Background: A recent multicenter trial demonstrated decreased mortality when patients with acute respiratory distress syndrome were treated with prone positioning (PP). However, the optimal duration of this treatment has not been established. Methods: From May 2010 to August 2013, 15 patients with respiratory failure underwent extended-duration prone positioning (more than 40 h) in the medical-surgical intensive care unit of a university hospital. The records of each patient were retrospectively investigated to evaluate the impact of prone positioning on the PaO2/FiO2 ratio (PFR) during the first 40 h of therapy. Results: The mean age of the patients was 72.2 ± 7.8 years, and the mean Acute Physiology and Chronic Health Evaluation II score was 19.0 ± 6.0. The hospital mortality rate was 47% (7/15), and the median duration of prone positioning was 47.5 h (46.5-67). The mean PFR before prone positioning was 193.8 ± 70.1, and it significantly improved to 274.7 ± 70.7 (p = 0.02) at 8 h after prone positioning initiation. Although PFR further improved to 294.1 ± 78.0 (p = 0.23) at 16 h, the change was not significant and PFR remained relatively constant at 289.0 ± 88.1, 294.6 ± 68.2, and 291.7 ± 72.7 at 24, 32, and 40 h, respectively. Conclusions: Extended-duration prone positioning resulted in a progressive improvement in oxygenation until 8 to 16 h after treatment initiation, after which there was no significant improvement. Further studies are warranted to clarify the optimal duration of prone positioning and the actual effectiveness of extended-duration PP for respiratory failure.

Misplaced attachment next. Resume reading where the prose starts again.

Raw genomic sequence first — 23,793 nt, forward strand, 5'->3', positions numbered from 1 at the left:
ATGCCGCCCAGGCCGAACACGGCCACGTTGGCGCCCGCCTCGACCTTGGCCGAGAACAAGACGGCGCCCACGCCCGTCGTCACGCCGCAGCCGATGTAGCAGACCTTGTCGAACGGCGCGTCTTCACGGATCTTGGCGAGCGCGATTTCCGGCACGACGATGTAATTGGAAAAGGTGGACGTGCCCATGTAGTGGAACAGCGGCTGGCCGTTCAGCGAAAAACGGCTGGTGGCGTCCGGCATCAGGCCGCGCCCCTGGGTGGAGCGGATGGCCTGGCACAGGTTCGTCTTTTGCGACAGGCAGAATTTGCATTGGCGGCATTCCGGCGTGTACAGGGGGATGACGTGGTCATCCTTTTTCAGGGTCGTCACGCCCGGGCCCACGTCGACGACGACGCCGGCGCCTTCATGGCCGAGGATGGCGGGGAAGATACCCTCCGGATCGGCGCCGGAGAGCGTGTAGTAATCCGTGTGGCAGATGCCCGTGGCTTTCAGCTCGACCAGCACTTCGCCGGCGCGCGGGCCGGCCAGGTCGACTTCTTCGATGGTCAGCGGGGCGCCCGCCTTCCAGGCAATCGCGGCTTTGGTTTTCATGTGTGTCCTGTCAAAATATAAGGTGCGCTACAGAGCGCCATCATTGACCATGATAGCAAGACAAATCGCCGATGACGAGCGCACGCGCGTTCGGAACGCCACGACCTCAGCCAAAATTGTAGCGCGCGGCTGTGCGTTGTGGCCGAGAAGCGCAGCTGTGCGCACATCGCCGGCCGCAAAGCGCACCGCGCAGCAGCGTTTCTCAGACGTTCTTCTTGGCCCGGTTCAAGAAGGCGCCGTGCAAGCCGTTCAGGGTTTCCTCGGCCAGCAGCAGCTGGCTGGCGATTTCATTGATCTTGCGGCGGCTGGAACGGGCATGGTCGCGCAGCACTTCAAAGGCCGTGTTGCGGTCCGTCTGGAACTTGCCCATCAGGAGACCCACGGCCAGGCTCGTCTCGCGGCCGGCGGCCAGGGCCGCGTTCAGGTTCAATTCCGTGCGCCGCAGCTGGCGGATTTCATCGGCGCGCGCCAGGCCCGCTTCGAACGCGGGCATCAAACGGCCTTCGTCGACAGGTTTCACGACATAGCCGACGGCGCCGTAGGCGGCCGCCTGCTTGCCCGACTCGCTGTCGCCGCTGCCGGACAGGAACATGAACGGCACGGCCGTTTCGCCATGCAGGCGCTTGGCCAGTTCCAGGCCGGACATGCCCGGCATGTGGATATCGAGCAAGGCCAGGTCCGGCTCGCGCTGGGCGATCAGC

ASJC Scopus subject areas
- Critical Care and Intensive Care Medicine